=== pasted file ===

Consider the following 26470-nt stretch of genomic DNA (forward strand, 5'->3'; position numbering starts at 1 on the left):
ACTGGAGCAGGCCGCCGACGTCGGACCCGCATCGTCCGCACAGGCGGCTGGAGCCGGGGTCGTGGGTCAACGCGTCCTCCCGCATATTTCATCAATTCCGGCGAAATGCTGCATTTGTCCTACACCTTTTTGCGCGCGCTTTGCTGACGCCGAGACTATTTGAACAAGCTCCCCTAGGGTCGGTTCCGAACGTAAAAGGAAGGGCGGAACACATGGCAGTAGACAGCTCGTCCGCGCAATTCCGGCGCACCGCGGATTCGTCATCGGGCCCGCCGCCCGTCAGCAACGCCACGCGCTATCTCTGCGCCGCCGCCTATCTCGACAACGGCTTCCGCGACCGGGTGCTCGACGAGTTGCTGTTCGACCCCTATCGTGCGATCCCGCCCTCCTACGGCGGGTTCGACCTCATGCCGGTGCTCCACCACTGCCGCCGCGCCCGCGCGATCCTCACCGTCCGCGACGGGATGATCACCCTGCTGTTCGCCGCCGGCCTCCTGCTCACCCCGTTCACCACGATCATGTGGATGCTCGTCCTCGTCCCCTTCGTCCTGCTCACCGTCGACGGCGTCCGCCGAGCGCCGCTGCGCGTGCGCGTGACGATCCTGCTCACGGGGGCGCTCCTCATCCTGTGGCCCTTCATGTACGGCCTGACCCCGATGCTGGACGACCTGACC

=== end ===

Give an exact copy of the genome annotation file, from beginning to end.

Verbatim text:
Consider the following 26470-nt stretch of genomic DNA (forward strand, 5'->3'; position numbering starts at 1 on the left):
ACTGGAGCAGGCCGCCGACGTCGGACCCGCATCGTCCGCACAGGCGGCTGGAGCCGGGGTCGTGGGTCAACGCGTCCTCCCGCATATTTCATCAATTCCGGCGAAATGCTGCATTTGTCCTACACCTTTTTGCGCGCGCTTTGCTGACGCCGAGACTATTTGAACAAGCTCCCCTAGGGTCGGTTCCGAACGTAAAAGGAAGGGCGGAACACATGGCAGTAGACAGCTCGTCCGCGCAATTCCGGCGCACCGCGGATTCGTCATCGGGCCCGCCGCCCGTCAGCAACGCCACGCGCTATCTCTGCGCCGCCGCCTATCTCGACAACGGCTTCCGCGACCGGGTGCTCGACGAGTTGCTGTTCGACCCCTATCGTGCGATCCCGCCCTCCTACGGCGGGTTCGACCTCATGCCGGTGCTCCACCACTGCCGCCGCGCCCGCGCGATCCTCACCGTCCGCGACGGGATGATCACCCTGCTGTTCGCCGCCGGCCTCCTGCTCACCCCGTTCACCACGATCATGTGGATGCTCGTCCTCGTCCCCTTCGTCCTGCTCACCGTCGACGGCGTCCGCCGAGCGCCGCTGCGCGTGCGCGTGACGATCCTGCTCACGGGGGCGCTCCTCATCCTGTGGCCCTTCATGTACGGCCTGACCCCGATGCTGGACGACCTGACC